Tuesday, December 20, 2005

The Knowing or Unknowing Boy?

A 13-year-old boy, all arms and legs, has come in. He is sweet-looking and quiet, in the throes of gangly adolescence. His skin is pale, and the collar on his denim shirt is dusty. He has HIV. In Haiti, the acronym for AIDS is SIDA, backwards like many things.

John asks the woman with him if she is his mother. “Wi,” and “Non,” she confusingly replies, both shaking and nodding her head, as she stands behind the boy. Dr. Jean-François, the young Haitian pediatrician, who sees all of the children at the clinic with HIV, says to us in his ever-improving English, “I will explain to you later.”

But while the boy and woman are still in the room, Dr. Jean-François begins his explanation, still in English, of the reason for her ambivalent reply. “This is the boy’s aunt. His mother is dead, and he thinks his aunt is his mother.”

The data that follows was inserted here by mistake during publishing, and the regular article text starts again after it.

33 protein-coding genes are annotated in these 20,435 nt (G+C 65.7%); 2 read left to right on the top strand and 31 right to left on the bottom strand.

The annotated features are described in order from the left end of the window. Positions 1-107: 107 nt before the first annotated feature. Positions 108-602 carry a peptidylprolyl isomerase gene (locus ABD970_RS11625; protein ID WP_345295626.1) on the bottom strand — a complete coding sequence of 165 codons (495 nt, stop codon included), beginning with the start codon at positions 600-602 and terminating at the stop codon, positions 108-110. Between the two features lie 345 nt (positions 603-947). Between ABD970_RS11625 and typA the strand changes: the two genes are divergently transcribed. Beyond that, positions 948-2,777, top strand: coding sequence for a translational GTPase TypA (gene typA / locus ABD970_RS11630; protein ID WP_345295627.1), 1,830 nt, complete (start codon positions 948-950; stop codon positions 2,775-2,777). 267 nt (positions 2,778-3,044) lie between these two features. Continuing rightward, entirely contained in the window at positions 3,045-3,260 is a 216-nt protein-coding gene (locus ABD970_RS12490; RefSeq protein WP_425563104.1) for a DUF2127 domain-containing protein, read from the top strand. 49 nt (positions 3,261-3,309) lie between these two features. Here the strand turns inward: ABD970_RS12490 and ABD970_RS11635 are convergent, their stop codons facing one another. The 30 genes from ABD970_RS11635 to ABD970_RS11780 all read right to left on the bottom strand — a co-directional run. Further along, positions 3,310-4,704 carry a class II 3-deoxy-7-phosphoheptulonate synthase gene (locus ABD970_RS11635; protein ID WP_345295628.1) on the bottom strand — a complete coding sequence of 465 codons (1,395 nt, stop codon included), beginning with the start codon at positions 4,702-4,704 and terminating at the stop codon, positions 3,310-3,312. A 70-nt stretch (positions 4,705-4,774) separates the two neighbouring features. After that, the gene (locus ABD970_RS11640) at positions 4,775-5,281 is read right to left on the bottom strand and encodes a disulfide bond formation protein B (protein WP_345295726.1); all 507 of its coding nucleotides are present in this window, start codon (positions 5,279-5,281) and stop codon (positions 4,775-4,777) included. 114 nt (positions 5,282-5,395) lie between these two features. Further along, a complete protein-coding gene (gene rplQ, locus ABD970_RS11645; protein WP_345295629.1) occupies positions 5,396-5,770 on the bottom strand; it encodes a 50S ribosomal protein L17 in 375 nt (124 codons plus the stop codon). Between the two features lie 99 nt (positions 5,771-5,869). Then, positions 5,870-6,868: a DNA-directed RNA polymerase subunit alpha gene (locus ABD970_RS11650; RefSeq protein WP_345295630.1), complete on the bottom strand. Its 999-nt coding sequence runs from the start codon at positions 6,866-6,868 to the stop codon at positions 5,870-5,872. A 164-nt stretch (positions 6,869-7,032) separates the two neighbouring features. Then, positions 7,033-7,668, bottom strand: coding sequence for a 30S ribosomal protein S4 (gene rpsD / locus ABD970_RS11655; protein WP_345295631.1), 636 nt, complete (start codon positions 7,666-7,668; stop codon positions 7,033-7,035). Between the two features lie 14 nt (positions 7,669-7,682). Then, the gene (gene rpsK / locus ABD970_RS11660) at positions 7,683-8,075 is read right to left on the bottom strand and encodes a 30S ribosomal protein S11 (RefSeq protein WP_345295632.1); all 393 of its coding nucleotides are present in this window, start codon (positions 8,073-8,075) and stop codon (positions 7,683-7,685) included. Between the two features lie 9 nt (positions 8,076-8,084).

At the end of the exam, John tosses the boy a piece of gum across the desk. He catches it with ease, and says, “Thanks.” I am a little alarmed by this English response, wondering how much of our talk the boy understood.

After they have left, Dr. Jean-François tells us that the boy has said to his aunt, “If I have the bad disease, I will kill myself.” I hope this isn’t a warning, because he seems too smart to fool.

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